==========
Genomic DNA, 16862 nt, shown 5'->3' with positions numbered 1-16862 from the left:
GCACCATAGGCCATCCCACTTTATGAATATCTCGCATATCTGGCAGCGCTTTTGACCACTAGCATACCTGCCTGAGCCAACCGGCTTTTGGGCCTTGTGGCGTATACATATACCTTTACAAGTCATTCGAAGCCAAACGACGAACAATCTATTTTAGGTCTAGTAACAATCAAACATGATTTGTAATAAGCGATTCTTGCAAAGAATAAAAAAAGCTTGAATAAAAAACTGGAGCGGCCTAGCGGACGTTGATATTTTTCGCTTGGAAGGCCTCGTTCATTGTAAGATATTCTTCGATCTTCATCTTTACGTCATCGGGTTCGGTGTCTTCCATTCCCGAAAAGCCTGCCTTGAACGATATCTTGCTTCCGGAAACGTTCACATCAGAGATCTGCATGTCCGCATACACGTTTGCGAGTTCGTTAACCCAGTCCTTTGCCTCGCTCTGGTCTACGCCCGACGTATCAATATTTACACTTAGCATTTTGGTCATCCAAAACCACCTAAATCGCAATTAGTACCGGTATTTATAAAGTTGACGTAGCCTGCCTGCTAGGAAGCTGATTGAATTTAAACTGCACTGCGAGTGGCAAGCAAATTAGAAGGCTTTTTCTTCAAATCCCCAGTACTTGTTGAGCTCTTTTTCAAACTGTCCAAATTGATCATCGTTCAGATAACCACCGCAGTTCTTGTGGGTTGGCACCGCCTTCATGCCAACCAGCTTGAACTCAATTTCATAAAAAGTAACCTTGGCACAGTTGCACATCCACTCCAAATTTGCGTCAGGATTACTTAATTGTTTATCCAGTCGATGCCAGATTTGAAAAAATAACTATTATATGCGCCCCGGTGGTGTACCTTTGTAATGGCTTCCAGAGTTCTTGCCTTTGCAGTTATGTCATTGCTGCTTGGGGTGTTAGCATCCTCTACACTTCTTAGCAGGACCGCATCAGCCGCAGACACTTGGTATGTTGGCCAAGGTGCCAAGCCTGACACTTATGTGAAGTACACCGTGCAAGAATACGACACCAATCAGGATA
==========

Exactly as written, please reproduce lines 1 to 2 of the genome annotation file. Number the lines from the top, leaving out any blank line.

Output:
Genomic DNA, 16862 nt, shown 5'->3' with positions numbered 1-16862 from the left:
GCACCATAGGCCATCCCACTTTATGAATATCTCGCATATCTGGCAGCGCTTTTGACCACTAGCATACCTGCCTGAGCCAACCGGCTTTTGGGCCTTGTGGCGTATACATATACCTTTACAAGTCATTCGAAGCCAAACGACGAACAATCTATTTTAGGTCTAGTAACAATCAAACATGATTTGTAATAAGCGATTCTTGCAAAGAATAAAAAAAGCTTGAATAAAAAACTGGAGCGGCCTAGCGGACGTTGATATTTTTCGCTTGGAAGGCCTCGTTCATTGTAAGATATTCTTCGATCTTCATCTTTACGTCATCGGGTTCGGTGTCTTCCATTCCCGAAAAGCCTGCCTTGAACGATATCTTGCTTCCGGAAACGTTCACATCAGAGATCTGCATGTCCGCATACACGTTTGCGAGTTCGTTAACCCAGTCCTTTGCCTCGCTCTGGTCTACGCCCGACGTATCAATATTTACACTTAGCATTTTGGTCATCCAAAACCACCTAAATCGCAATTAGTACCGGTATTTATAAAGTTGACGTAGCCTGCCTGCTAGGAAGCTGATTGAATTTAAACTGCACTGCGAGTGGCAAGCAAATTAGAAGGCTTTTTCTTCAAATCCCCAGTACTTGTTGAGCTCTTTTTCAAACTGTCCAAATTGATCATCGTTCAGATAACCACCGCAGTTCTTGTGGGTTGGCACCGCCTTCATGCCAACCAGCTTGAACTCAATTTCATAAAAAGTAACCTTGGCACAGTTGCACATCCACTCCAAATTTGCGTCAGGATTACTTAATTGTTTATCCAGTCGATGCCAGATTTGAAAAAATAACTATTATATGCGCCCCGGTGGTGTACCTTTGTAATGGCTTCCAGAGTTCTTGCCTTTGCAGTTATGTCATTGCTGCTTGGGGTGTTAGCATCCTCTACACTTCTTAGCAGGACCGCATCAGCCGCAGACACTTGGTATGTTGGCCAAGGTGCCAAGCCTGACACTTATGTGAAGTACACCGTGCAAGAATACGACACCAATCAGGATA